Tuesday, 3 November 2009

Natural evolution?

Can the shift in nature writing from poetic descriptive language to the inclusion of the language of the natural sciences be considered simply an evolution of the genre?

In geography there was a shift called the Quantitative Revolution. It was in some ways necessitated by the threat of it being eliminated from academia where it had previously been housed under geology which considered it a soft science. So the shift was made from descriptive geography to a quantitative geography. Psychology and Political science (among others) are also thought to have gone through such shifts. Numbers were introduced to make the "science" more solid.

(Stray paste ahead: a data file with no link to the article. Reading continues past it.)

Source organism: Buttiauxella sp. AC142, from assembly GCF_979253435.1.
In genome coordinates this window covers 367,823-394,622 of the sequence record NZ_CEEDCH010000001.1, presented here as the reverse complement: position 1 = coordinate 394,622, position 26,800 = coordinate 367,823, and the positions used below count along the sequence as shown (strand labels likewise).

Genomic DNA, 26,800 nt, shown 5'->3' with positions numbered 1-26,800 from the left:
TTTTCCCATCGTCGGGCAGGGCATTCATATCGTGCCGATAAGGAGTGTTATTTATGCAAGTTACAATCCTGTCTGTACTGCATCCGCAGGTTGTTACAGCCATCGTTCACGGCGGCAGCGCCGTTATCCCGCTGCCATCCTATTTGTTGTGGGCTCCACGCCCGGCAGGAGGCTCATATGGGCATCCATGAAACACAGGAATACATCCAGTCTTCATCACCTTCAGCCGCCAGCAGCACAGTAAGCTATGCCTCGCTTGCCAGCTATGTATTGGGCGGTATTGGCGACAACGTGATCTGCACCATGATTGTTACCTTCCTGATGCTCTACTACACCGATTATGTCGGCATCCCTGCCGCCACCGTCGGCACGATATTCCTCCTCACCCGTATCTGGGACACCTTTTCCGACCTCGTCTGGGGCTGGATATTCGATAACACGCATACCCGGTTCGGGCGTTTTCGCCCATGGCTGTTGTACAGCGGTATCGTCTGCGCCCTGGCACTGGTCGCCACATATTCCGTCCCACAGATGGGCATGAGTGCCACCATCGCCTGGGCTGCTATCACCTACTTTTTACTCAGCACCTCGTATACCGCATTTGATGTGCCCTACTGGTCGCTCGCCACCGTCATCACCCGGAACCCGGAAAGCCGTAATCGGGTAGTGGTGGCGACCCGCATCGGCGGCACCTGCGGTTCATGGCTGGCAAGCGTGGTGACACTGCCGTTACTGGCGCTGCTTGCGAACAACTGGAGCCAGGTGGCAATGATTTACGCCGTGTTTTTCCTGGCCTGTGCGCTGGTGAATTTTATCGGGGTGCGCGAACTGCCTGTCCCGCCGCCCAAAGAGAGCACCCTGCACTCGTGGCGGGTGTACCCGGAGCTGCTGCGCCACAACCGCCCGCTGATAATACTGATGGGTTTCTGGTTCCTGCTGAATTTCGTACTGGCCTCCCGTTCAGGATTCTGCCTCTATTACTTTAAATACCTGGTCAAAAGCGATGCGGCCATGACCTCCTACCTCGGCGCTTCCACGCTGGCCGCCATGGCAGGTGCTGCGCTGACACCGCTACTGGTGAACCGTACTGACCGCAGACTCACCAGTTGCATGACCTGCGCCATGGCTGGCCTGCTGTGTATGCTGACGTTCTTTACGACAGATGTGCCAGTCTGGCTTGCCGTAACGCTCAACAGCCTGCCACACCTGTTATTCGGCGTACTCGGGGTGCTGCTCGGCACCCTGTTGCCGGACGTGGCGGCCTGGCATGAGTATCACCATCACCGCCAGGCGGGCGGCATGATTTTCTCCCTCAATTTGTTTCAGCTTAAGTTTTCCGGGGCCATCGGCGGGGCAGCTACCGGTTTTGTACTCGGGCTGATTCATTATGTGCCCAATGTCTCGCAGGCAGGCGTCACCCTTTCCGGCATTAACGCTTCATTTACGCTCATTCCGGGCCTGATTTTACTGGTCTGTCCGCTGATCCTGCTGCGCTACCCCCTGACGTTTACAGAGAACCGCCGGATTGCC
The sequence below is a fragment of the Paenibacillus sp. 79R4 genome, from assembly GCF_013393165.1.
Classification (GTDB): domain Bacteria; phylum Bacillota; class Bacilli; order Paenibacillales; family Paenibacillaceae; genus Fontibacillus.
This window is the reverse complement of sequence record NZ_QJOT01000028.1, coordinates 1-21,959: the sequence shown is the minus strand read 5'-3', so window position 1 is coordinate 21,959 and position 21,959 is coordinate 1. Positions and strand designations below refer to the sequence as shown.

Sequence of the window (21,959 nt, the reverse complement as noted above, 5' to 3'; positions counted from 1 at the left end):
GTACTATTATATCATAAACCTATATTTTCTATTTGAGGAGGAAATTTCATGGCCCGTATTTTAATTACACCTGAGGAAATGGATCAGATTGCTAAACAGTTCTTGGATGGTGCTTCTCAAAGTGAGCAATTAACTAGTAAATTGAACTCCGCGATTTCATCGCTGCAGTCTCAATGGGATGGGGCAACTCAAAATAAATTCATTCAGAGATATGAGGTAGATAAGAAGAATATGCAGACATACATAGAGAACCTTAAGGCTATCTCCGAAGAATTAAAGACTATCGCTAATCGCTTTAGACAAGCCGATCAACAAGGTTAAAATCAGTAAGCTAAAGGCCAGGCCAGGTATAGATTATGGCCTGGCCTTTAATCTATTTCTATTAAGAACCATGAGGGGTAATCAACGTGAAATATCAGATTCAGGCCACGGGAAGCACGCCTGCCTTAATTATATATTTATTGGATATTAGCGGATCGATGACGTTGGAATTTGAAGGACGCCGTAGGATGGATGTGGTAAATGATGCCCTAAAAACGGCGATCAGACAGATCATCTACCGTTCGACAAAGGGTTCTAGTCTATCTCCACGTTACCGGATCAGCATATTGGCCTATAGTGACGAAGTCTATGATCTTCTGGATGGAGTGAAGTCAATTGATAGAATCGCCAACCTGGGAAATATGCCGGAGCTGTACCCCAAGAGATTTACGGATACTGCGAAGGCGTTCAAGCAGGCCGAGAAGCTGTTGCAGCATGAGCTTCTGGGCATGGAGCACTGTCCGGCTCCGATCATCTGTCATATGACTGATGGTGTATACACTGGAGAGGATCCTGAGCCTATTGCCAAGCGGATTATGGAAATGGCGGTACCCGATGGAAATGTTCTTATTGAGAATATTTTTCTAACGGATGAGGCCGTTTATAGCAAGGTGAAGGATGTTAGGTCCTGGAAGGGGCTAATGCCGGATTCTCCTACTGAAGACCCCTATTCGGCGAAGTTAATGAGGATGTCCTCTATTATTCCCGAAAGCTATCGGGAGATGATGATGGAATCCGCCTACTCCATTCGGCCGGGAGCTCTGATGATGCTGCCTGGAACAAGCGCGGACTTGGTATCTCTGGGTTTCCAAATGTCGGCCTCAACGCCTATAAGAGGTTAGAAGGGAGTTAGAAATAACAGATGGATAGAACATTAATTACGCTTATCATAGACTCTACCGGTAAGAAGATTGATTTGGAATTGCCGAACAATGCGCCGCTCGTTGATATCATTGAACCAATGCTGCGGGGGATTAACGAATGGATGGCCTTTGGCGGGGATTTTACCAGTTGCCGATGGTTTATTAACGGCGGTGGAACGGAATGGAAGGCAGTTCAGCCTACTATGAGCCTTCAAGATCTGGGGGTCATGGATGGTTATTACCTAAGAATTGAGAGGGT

So is the shift from Wordsworth's poem to a butterfly to W.H. Hudson's essay about hawk-moths a natural progression from admiring nature to investigating it and then documenting both the wonder and results of said investigation? And that investigation turns up words that can be used to provide accuracy and context. Then there are writers like Barry Lopez who has done quite a bit of investigation and does a good job of bringing the reader up to speed by sharing his learning, defining terms and building in context. In doing so, he uses multiple lenses and creates a more full experience. Natural shift? Not at all related? Not sure.

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